Sep 23, 2014

Blood test provides first objective diagnosis of depression in adults

posted by Larra Morris

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Diagnosing depression can be a difficult task, currently relying on patients reporting symptoms – something those suffering depression don't always do – and doctors correctly interpreting them – which isn't easy as the symptoms are non-specific. Now researchers have developed a blood test to diagnose depression in adults, providing the first objective, scientific diagnosis for the condition.

Earlier this year, a team from the University of Vienna revealed that measuring the levels of serotonin in the blood showed promise for potentially diagnosing depression through a blood test. And in 2012, Eva Redei, a professor of psychiatry and behavioral sciences at Northwestern University Feinberg School of Medicine developed a blood test to diagnose depression in adolescents that involved looking at 26 genetic blood markers.
via Gizmag

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Sep 23, 2014

Science says you can smell a person’s political views

posted by Larra Morris

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According to a study published this month in the American Journal of Political Science, research has shown that people tend to wind up with mates who share their political beliefs, but they’ve been unable to figure out how. Strangely, it doesn’t appear as though it’s caused by deliberately seeking out like-minded individuals, but it may have to do with an unconscious reaction to how they smell.

The study had participants identify their political beliefs and then wear gauze taped under their armpits for 24 hours. Then, 125 other lucky participants were asked to smell the pit-gauze and guess the political ideology of the wearer. In terms of deliberately identifying political affiliations based on scent, people weren’t very good at it...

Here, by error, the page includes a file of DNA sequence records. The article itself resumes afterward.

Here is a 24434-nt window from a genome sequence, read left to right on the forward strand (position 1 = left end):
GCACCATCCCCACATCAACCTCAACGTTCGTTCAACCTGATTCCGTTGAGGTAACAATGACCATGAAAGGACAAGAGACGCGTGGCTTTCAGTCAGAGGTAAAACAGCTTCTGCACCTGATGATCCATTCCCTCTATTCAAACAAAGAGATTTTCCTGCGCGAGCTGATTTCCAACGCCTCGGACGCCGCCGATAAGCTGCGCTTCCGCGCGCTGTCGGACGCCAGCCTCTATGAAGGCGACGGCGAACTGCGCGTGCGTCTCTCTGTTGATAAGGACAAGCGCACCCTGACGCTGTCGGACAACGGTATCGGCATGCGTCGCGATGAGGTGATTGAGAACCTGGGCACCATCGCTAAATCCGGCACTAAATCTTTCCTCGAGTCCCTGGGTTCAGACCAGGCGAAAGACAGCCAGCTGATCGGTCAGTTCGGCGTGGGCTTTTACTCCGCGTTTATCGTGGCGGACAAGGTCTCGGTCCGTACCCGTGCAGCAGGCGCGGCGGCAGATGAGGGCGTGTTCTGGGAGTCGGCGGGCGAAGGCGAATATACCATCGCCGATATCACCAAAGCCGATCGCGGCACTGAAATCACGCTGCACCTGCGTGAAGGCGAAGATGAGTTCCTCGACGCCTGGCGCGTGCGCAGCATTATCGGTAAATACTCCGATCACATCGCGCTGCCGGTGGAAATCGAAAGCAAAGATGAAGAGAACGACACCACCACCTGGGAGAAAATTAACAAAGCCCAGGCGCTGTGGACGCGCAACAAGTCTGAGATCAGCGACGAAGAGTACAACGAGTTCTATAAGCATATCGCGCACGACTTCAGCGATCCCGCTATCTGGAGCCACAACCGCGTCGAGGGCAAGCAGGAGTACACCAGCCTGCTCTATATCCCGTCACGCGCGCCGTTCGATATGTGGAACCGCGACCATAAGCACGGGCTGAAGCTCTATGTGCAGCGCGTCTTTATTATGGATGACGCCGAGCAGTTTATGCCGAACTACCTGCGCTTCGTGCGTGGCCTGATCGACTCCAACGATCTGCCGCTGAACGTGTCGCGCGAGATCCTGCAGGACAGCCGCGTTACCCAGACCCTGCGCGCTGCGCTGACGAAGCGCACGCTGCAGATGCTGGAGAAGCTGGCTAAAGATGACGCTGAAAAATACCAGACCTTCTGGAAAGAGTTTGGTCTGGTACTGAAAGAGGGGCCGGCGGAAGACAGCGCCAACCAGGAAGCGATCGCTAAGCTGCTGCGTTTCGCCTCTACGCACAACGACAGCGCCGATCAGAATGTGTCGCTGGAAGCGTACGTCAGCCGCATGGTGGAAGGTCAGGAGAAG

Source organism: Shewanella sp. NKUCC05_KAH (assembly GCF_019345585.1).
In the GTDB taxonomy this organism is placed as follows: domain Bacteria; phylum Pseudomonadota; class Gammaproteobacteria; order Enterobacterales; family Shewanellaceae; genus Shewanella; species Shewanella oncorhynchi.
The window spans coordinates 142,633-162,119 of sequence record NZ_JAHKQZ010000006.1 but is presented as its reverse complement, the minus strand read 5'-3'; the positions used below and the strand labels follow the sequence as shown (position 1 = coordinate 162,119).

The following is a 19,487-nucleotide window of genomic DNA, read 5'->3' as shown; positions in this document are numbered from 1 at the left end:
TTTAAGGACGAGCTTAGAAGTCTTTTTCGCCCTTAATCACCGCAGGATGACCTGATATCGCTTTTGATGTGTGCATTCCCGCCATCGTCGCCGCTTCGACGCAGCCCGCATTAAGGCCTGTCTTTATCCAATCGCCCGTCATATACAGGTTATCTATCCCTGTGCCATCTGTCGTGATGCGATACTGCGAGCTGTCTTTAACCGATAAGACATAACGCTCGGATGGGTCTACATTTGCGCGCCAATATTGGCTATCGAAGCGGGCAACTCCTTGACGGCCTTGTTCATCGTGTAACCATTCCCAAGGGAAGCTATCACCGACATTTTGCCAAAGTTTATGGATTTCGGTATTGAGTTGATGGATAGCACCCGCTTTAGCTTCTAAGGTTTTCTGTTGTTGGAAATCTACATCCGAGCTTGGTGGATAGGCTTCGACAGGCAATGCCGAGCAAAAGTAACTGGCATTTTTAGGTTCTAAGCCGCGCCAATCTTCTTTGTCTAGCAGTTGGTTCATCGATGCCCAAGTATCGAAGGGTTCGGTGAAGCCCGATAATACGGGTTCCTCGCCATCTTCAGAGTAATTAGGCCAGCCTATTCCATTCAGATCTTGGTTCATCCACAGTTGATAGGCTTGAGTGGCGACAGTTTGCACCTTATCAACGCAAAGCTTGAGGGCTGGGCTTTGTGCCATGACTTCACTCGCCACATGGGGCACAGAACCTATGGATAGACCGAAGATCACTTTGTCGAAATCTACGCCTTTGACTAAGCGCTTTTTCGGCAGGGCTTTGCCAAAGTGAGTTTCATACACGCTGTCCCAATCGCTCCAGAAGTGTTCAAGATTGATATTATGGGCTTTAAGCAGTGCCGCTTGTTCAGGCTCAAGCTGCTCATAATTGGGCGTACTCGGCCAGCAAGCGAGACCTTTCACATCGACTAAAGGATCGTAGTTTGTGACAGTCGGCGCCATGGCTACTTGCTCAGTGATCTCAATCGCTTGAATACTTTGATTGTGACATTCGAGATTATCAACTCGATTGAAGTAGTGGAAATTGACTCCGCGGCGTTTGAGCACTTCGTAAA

But what they found was that people were great at picking up on the political alignment of scents without actually knowing it. When asked to rank how pleasing the odors were—truly a great undertaking when sticking your nose in someone’s sweat-soaked pit lint—test subjects mostly ranked the smell of those with similar political beliefs as preferable to that of people on the opposite side of the spectrum.
via The Mary Sue

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Image:  Edward Simpson

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Sep 22, 2014

Artist recreates famous photographs with John Malkovich

posted by Laura Domela

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Dorothea Lange - Migrant Mother, Nipomo, California (1936)

The photographer Sandro Miller contacted the famous actor John Malkovich to pitch his novel premise for a project: Miller would duplicate iconic photographic portraits using Malkovich as the subject. Malkovich would have to dress up a bit, wear makeup, or even be naked. He would become Andy Warhol, Albert Einstein, John Lennon, and other people captured for posterity by the world's greatest photographers.
via Neatorama and Blame it on the Voices

See more from the series here

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Diane Arbus - Identical Twins, Roselle, New Jersey (1967)

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Sep 22, 2014

50 years of Moog, the analog synth that still beats 1s and 0s

posted by Laura Domela